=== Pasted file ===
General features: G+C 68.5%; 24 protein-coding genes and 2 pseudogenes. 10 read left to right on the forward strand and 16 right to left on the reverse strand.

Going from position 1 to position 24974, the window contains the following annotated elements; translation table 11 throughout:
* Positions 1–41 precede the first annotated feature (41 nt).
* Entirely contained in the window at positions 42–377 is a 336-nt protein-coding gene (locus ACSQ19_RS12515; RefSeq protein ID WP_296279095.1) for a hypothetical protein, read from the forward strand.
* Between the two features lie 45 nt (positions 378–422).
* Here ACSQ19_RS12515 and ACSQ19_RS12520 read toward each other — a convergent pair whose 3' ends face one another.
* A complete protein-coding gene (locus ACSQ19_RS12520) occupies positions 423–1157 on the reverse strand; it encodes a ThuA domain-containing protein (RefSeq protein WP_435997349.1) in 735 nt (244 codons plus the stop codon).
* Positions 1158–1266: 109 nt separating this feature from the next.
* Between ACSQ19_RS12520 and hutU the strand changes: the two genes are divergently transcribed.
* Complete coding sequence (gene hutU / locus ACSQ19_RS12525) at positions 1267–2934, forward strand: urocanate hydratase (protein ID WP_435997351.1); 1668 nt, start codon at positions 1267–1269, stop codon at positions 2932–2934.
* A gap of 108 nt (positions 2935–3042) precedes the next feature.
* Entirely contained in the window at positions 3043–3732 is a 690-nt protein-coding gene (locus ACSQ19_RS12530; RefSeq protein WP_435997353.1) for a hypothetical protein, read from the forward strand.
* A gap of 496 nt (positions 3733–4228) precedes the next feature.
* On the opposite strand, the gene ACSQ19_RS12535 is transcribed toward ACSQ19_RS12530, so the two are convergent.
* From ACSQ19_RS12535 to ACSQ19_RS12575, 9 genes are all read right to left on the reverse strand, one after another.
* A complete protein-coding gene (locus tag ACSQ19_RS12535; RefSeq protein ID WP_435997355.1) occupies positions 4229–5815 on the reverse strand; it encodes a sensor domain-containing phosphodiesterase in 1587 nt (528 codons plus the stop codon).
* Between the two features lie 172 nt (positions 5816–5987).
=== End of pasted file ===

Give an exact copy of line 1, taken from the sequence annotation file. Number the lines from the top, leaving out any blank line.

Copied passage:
General features: G+C 68.5%; 24 protein-coding genes and 2 pseudogenes. 10 read left to right on the forward strand and 16 right to left on the reverse strand.